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Home Wellness Research Diabetes Childhood Diabetes and Cereals

Childhood Diabetes and Cereals

Saturday, 01 November 2003 12:32

Two studies published this week in JAMA show that early introduction of both rice cereal and gluten-containing foods (oats and wheat) into an infant’s diet can stimulate the production of diabetes-associated autoantibodies. In these studies infants were chosen who had a family history of type 1 (child onset) diabetes or who themselves carried the gene for diabetes.

Infants fed cereal prior to three months of age were four times as likely to develop these autoantibodies against pancreatic tissue compared to infants who delayed cereal introduction until four to six months of age. This does not mean that these children developed diabetes, but they did develop autoantibodies, which are associated with diabetes onset. What does this mean? Here is what the researchers concluded:
A hypothesis could be explored about increased carbohydrate load in infancy and its impact on the pancreas and the immune system.… Carbohydrate loading in infancy may stimulate the pancreas to secrete more insulin, resulting in an increase in the expression of the autoantigens, which ultimately may increase the risk of islet cell [pancreas] destruction.

Interestingly, if cereal introduction was delayed until age seven months or older, the risk of autoantibody production was five times greater than for those infants where cereal was introduced at ages four to six months. Again the authors speculate that delaying cereals that are supplemented with vitamins and minerals could increase the risk of autoimmunity since both vitamin E and zinc are associated with a decreased risk of type 1 diabetes. They also note that older babies were more likely to have a larger quantity of cereals than younger infants, thus increasing the carbohydrate load at initial cereal introduction in those children over seven months old.

Additionally, if a baby was still breastfeeding when cereals were introduced the risk of autoantibody ormation was reduced no matter what the age of the baby.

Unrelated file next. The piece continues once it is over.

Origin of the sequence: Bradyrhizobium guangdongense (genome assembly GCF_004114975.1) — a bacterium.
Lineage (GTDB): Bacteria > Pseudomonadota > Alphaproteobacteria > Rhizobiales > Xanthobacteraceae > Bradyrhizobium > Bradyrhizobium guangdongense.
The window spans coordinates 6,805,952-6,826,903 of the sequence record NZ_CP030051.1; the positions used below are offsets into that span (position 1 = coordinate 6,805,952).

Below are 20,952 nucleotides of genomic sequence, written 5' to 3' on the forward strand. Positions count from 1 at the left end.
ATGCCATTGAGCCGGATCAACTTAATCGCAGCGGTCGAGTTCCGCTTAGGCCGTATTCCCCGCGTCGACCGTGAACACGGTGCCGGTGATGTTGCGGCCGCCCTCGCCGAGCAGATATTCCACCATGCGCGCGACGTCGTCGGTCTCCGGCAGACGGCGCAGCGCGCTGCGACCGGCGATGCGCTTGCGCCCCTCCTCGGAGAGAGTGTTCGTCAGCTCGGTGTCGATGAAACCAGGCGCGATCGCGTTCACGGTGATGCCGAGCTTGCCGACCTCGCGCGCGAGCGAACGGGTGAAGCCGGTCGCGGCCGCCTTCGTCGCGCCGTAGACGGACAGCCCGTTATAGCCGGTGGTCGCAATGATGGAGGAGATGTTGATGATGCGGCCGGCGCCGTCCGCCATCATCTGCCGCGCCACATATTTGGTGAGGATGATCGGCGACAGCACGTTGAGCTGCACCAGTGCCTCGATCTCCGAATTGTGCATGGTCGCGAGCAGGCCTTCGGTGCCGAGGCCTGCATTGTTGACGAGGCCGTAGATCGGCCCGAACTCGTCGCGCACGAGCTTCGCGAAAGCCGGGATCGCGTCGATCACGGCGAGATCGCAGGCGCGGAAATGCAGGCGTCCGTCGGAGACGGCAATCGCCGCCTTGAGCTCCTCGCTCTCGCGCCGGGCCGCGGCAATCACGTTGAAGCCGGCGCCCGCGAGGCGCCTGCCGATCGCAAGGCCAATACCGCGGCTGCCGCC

What is the take home message from these two studies?

  • First, cereals can stimulate an autoimmune response in infants
  • Second, breastfeeding helps to protect the infant from the development of autoimmune reactions
  • Third, a deficiency of vitamins and minerals could lead to autoimmune reactions

My advice is that anyone with a family history of childhood onset diabetes should avoid giving infant cereal, rice products, oats, or wheat. This is another instance of the damage that can be caused by grains. We already know that infants fed cereals early in life have a higher risk of developing allergies and eczema later, and a higher risk of acquiring celiac disease. Babies will do fine without cereal if their mothers eat a diet rich in natural foods and adequate protein and take a high quality vitamin/mineral supplement during pregnancy and while breastfeeding.

Babies should be tested for anemia at eight or nine months of age because maternal iron stores will wear out around six months. Then solid food introduction should begin with fruits and vegetables at age five or six months.

Green vegetables are high in iron and homemade soups that include leafy green vegetables will help to prevent anemia. Introduction of grains should be delayed in all infants until they are eight to ten months old or avoided entirely if there is a family history of food allergies or diabetes. And continue breastfeeding until well past the baby’s first birthday because of breast milk’s protective effect against many diseases.

For article references visit: www.icpa4kids.com
For additional information on Dr. Randall visit: www.cure-guide.com